But a correlation of 0.08 between the Vanguard Total Bond Market Fund and the Vanguard Total International Stock Market fund means that there is very little relationship in the performance of these two funds.

The correlation of -0.12 between the Vanguard Total Bond Market Fund and the Vanguard Total Stock Market Fund means that there is actually an inverse relationship.

Here is a look at the risk and return of three portfolios using combinations of these three funds. These results are provided by a hypothetical portfolio tool.

The simulation assumes:

  •         Investments were purchased on 4/29/1996 with results through 2/28/2017.
  •         The portfolio was rebalanced back to the original allocation semi-annually.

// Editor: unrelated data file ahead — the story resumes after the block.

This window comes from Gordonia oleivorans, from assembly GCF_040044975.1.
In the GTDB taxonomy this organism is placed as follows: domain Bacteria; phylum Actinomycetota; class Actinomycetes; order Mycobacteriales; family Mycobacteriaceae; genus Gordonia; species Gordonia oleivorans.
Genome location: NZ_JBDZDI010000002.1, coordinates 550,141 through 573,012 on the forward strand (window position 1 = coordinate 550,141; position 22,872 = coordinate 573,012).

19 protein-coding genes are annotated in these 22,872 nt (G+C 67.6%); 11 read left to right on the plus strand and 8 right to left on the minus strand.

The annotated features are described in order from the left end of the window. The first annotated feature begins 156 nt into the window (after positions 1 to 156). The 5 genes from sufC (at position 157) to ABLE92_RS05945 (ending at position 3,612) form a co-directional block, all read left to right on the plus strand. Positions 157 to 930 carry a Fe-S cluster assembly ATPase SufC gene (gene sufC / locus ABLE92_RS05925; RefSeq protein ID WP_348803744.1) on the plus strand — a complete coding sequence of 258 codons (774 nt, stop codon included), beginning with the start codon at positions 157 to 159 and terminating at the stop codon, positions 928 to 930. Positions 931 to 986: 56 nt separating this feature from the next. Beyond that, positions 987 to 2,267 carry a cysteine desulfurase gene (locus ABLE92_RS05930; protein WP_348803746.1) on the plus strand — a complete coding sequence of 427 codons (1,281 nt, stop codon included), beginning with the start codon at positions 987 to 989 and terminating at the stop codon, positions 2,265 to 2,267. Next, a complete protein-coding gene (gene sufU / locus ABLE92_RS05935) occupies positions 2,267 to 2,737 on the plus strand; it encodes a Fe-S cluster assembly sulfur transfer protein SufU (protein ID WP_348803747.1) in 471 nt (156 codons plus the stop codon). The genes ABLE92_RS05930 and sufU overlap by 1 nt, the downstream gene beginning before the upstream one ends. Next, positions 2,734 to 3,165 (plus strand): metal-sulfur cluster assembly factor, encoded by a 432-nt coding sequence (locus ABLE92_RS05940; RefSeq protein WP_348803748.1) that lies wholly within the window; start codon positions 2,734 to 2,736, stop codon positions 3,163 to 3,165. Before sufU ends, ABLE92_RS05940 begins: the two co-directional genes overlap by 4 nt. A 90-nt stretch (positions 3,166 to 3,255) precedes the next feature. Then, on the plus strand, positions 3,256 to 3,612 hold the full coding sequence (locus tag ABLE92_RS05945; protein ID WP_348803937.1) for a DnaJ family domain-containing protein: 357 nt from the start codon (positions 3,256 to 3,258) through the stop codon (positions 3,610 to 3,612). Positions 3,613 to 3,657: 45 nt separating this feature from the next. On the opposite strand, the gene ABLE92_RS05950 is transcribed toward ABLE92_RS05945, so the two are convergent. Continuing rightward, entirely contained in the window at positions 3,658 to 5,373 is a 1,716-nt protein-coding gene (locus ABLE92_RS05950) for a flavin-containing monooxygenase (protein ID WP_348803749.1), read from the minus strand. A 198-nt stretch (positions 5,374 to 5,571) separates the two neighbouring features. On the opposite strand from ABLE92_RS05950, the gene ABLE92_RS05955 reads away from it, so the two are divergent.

•         An initial investment of $50,000.

Conservative 40/60

  •         Vanguard Total Stock Market 30%
  •         Vanguard Total International Stock Market 10%
  •         Vanguard Total Bond Market 60%

Moderate 60/40

  •         Vanguard Total Stock Market 45%
  •         Vanguard Total International Stock Market 15%
  •         Vanguard Total Bond Market 40%

Aggressive 80/20

  •         Vanguard Total Stock Market 60%
  •         Vanguard Total International Stock Market 20%
  •         Vanguard Total Bond Market 20%

Here are the comparative results for these model portfolios:

 

Growth of $50,000 Cumulative % return Loss in Value 2008 (%) Loss in Value 2002 (%) % of variability in return compared to S&P 500 (last 10 years) % of modeled return compared to S&P 500 (last 10 years)